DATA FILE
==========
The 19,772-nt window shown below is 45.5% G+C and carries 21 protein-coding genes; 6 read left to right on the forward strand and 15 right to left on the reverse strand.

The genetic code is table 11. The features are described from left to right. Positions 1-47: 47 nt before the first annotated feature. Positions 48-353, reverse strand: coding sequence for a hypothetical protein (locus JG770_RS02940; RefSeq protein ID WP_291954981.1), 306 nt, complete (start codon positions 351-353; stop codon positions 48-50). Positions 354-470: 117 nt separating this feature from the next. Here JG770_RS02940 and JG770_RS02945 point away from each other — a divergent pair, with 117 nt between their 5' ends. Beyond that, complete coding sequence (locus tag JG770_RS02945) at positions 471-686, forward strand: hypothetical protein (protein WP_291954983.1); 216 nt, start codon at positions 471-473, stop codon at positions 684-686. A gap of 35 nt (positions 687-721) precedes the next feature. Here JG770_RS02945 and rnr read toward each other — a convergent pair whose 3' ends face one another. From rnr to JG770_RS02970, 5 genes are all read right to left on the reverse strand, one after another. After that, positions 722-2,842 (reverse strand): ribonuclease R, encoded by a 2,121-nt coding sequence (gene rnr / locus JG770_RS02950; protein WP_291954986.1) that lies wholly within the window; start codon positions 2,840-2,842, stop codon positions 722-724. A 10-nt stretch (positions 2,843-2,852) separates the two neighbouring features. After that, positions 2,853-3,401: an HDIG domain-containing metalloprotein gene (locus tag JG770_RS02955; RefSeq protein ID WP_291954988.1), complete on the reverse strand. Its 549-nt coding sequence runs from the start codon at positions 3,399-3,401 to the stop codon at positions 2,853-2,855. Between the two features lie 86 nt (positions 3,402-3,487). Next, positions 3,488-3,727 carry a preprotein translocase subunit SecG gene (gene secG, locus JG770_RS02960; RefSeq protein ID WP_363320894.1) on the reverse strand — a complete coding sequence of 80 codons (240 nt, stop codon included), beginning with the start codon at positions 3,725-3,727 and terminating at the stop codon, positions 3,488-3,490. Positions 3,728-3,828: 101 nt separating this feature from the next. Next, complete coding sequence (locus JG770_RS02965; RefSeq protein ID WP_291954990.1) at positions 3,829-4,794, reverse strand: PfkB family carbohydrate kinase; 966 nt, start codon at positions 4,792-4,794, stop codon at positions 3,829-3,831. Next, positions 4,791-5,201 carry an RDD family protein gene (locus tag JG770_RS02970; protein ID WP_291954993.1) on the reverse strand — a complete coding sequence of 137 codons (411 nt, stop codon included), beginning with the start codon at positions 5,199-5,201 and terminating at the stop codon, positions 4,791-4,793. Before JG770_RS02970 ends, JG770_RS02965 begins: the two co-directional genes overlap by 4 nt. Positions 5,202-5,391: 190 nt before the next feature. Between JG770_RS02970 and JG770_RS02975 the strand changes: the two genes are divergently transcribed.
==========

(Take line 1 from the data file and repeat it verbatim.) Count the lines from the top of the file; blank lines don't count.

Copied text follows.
The 19,772-nt window shown below is 45.5% G+C and carries 21 protein-coding genes; 6 read left to right on the forward strand and 15 right to left on the reverse strand.